Chicken and Rice – A Whole New Level.
I don’t really know where to begin explaining this recipe. Chicken and rice. Let’s face it, while it’s a very well loved and comforting meal, it’s not exactly at the top of the excitement ladder. I guess what I’m trying to say is that while a typical chicken and rice meal will elicit an “Mmmmm, good”, I wanted one that would instead give me a “Wow!!”.
I love rice. Rice of all kinds. I’ve cooked heirloom Carolina Gold a couple of times, but I knew I hadn’t really experimented with it enough to fully experience what it has to offer. This rice is classified as being long grain, but the grains are actually short and plump. They don’t resemble any long grain rice I’ve ever cooked.
Here is a quote from Anson Mills, from whom I purchased the rice, regarding Carolina Gold Rice: “The grandfather of long-grain rice in the Americas, Carolina Gold is a delicate non-aromatic rice with chameleon starch properties that allow it to produce fluffy, individual grains; creamy risotto; or sticky Asian-style rice, depending on how it is cooked. Exclusively new crop and milled to emulate fresh, hand-pounded rice, Anson Mills Carolina Gold rice has a clean, sweet flavor and mouthfeel superior to modern long-grain rice.”
Well, that’s a lot to live up to, but I was game. Since it was going to be baked I knew I’d need to rinse this rice very well in order to prevent it from being gummy. A lot of starch washed off this rice. A lot. I can see how it could be prepared as a creamy risotto, but that’s not what I was going for here.
After thoroughly rinsing the rice, I poured it into a large baking dish (11 x 14 inches) and then added chicken stock and seasonings. I went full throttle with this, otherwise it would simply be another nice, but forgettable chicken and rice bake. I added the zest and juice of 2 small cara cara oranges, grated garlic, saffron threads, tomato vinegar, Morita chipotle chili flakes, melted butter, salt, pepper, and chopped fresh oregano. Now we were talking. This seasoned stock was powerful. After pouring it over the rice, I covered the baking dish and put it in the oven to bake for 20 minutes.
In the meantime, I seasoned chicken thighs with hot smoked paprika, salt, and pepper, and browned them well in a little oil in a hot skillet. It’s very much worthwhile to take your time and get that skin nice and deeply browned. I only browned the skin side, as I knew I wanted to finish these in the oven so that their juices could stream down into the rice. There was no need to brown the bottom side, as this is the side that would be sitting on top of the rice. It wouldn’t stay crisp and I also didn’t want to risk over cooking the chicken.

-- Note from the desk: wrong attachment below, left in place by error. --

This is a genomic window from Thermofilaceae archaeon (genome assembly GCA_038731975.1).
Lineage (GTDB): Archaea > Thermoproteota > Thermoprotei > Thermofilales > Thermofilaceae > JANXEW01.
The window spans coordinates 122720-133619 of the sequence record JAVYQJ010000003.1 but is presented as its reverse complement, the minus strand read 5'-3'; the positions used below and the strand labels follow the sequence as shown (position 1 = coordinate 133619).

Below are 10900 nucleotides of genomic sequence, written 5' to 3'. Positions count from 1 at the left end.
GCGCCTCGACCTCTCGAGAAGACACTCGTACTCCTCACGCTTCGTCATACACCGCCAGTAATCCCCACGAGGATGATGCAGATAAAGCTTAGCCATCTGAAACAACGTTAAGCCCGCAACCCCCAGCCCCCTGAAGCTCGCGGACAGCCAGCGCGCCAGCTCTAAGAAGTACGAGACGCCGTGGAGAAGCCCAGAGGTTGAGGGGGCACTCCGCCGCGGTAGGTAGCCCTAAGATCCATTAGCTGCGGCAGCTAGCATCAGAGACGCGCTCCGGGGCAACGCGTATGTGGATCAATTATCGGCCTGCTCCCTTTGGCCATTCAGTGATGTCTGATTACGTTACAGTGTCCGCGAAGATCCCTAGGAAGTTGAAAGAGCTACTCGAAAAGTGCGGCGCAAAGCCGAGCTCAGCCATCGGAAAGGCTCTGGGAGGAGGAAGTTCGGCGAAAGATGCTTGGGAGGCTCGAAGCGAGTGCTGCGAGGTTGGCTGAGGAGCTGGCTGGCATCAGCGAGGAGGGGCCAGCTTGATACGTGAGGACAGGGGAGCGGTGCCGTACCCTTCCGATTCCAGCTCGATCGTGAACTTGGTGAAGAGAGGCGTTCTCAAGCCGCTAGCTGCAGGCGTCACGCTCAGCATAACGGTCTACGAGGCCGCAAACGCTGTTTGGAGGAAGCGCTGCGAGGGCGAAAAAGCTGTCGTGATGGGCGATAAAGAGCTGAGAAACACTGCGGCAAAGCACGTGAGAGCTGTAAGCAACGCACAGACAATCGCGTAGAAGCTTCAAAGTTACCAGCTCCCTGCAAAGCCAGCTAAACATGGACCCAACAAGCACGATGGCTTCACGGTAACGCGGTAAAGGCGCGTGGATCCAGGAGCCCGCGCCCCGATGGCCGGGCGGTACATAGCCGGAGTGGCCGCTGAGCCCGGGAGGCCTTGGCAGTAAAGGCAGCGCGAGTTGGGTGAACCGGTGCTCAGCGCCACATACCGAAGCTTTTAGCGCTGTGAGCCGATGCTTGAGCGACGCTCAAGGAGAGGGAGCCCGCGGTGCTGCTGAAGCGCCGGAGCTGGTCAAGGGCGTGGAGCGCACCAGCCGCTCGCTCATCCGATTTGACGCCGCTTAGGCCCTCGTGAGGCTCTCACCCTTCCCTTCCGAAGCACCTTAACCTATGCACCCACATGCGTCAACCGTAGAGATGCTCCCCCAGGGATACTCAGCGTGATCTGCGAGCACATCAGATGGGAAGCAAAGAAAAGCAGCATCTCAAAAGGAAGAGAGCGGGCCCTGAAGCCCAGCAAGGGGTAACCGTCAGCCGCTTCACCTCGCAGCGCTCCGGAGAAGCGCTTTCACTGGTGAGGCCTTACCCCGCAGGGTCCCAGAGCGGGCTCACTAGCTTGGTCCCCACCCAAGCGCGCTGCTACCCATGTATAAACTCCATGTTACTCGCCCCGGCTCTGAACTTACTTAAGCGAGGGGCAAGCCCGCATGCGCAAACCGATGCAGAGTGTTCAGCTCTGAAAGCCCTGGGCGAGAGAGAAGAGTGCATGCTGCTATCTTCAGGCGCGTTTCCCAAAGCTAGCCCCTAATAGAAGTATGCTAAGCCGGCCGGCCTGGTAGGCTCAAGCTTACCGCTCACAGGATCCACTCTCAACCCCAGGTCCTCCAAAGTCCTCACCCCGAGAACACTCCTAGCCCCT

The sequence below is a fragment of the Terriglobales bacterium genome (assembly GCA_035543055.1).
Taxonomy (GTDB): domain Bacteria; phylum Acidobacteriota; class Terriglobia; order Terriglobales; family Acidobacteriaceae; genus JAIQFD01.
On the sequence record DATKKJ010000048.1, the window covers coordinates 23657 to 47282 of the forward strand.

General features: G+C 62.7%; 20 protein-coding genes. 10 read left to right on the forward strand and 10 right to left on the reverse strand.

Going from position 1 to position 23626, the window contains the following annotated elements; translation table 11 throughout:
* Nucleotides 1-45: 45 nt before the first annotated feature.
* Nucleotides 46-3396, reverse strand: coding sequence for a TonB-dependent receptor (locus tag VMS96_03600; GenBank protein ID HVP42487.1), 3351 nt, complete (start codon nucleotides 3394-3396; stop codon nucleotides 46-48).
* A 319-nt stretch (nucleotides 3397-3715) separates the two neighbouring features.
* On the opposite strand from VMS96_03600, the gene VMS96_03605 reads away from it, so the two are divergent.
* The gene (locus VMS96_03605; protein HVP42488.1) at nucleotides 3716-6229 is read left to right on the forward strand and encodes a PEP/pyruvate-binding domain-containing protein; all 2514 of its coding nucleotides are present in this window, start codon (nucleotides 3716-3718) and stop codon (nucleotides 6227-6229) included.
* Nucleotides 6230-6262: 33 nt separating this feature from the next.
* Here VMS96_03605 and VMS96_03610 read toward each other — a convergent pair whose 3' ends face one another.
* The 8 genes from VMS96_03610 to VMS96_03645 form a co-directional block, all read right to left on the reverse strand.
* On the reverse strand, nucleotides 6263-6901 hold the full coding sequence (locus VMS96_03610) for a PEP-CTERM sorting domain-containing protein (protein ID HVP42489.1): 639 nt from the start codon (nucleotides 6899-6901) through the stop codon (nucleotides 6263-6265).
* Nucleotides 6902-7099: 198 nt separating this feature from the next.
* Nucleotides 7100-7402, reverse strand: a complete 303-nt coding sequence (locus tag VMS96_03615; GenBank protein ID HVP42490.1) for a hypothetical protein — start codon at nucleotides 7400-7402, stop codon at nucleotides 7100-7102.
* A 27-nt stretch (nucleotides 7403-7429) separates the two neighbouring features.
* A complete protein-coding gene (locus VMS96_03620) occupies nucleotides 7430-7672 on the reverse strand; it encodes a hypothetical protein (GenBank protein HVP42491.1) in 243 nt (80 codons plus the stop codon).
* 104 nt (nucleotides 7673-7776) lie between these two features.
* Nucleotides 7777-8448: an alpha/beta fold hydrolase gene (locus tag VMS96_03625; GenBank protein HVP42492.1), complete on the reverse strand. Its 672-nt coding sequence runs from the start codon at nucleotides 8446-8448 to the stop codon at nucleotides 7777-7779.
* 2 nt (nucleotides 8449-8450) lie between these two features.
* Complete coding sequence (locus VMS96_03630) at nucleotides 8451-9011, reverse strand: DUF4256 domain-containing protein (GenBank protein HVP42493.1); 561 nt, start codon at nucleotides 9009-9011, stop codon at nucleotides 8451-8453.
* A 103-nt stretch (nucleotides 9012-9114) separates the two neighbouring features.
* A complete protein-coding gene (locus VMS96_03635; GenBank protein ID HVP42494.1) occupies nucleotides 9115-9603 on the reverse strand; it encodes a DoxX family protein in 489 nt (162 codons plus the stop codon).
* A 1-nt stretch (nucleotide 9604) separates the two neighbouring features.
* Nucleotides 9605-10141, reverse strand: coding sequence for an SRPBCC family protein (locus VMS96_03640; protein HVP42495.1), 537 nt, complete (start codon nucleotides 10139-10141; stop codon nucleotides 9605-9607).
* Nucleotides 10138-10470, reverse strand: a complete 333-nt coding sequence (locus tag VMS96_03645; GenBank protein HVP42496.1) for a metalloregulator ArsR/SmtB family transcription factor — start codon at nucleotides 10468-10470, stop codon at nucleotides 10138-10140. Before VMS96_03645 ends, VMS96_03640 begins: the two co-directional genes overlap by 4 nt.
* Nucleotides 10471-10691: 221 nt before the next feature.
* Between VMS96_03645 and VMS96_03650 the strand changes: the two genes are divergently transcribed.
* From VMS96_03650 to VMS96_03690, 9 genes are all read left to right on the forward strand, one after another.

I removed the rice from the oven, uncovered it and added wedges of Campari tomatoes to the rice. I didn’t stir the rice, I only pushed the wedges down into the rice. I then placed the chicken thighs on top of the rice and returned the dish to the oven. I had increased the oven temperature to 475° and baked it for 10 minutes.
At this point I drizzled a couple tablespoons of pure maple syrup over the things and put them back in the oven for 5 minutes. That was it. The rice and chicken were both now fully cooked.
So, what did I think of this rice? Well, I ended up with a lightly crisp layer on top where the rice was directly exposed to the high heat oven. All along the edges and down the sides of the dish it had lightly browned. Inside the dish and underneath that top layer was rice that I can only describe as creamy. Each grain remained separate. There was no gumminess of clumping, but it had a distinctly creamy mouthfeel. Kind of remarkable.
The flavor? Well, I got what I was after. All the seasonings did their job well and melded together into a beautifully flavored meal. The wedges of tomatoes provided a nice fresh bite and the hint of maple syrup glaze on the chicken was like icing on the cake. This meal had it all. I can’t imagine how it could be improved because it really was that good. I made it a couple weeks ago and we haven’t stopped talking about it. I’m going to make it again this week because we didn’t get our fill. And I’m really looking forward to trying out the Carolina Gold rice in other recipes.